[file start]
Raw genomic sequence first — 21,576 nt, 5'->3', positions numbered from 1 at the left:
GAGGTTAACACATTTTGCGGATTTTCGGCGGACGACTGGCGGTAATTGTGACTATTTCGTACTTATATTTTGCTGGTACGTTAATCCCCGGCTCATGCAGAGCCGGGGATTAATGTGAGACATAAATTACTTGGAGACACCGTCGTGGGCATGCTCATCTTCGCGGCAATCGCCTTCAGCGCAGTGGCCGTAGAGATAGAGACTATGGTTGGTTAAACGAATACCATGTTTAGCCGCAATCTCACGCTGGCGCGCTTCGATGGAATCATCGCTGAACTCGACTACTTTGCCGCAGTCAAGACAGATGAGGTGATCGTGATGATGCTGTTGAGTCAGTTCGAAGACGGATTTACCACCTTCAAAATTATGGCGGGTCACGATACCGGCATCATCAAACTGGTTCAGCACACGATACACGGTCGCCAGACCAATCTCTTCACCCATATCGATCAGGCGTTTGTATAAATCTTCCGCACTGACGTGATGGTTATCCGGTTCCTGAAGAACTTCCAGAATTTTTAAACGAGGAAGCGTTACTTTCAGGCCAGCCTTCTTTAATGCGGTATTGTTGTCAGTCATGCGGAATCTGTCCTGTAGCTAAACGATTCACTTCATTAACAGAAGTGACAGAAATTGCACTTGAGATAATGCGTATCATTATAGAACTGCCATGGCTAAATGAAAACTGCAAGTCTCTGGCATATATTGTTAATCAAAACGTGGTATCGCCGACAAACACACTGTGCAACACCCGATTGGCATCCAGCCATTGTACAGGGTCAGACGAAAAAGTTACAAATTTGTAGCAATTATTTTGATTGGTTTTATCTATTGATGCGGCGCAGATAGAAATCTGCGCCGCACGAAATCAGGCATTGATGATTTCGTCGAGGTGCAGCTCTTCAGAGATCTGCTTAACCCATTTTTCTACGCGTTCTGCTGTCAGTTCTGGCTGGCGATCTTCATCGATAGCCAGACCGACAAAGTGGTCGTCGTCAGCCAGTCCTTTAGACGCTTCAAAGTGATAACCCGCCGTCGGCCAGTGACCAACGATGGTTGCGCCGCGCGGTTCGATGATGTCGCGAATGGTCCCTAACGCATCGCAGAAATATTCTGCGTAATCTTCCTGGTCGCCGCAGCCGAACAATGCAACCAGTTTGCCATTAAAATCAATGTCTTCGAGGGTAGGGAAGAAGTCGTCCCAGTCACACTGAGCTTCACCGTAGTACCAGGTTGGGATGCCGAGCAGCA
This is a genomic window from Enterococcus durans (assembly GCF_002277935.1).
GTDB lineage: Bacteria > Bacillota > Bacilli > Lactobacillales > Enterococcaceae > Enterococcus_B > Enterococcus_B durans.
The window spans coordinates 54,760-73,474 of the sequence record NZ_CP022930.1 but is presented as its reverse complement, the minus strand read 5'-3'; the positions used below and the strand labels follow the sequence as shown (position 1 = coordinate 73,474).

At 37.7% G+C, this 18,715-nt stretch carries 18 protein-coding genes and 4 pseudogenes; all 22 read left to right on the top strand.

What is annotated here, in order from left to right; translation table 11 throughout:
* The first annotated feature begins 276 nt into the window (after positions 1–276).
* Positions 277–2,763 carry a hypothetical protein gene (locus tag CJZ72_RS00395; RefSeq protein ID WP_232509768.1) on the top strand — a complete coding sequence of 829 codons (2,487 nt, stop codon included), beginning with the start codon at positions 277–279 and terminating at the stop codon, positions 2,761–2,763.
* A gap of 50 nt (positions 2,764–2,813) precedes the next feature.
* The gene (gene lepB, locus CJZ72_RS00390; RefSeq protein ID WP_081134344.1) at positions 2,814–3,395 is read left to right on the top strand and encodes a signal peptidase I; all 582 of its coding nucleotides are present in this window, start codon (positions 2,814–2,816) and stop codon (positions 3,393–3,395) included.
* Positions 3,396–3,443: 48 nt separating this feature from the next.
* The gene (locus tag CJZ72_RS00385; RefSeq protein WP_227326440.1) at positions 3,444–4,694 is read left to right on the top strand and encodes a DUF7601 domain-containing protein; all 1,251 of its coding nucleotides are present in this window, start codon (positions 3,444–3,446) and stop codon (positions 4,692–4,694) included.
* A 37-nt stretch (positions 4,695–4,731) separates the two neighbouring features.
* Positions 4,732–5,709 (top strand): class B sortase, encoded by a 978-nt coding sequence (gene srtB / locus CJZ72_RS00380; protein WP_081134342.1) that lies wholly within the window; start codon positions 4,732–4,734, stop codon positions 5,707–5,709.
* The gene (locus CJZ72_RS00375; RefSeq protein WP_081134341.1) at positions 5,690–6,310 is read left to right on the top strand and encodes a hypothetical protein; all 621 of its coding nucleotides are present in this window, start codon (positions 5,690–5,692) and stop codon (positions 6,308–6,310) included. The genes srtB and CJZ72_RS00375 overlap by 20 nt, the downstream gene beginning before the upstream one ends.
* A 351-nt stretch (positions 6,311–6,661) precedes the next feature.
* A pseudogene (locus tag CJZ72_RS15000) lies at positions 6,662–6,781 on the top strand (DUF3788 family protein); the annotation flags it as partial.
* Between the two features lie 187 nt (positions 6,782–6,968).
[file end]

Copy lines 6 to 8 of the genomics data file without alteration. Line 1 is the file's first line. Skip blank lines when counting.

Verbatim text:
At 37.7% G+C, this 18,715-nt stretch carries 18 protein-coding genes and 4 pseudogenes; all 22 read left to right on the top strand.

What is annotated here, in order from left to right; translation table 11 throughout:
* The first annotated feature begins 276 nt into the window (after positions 1–276).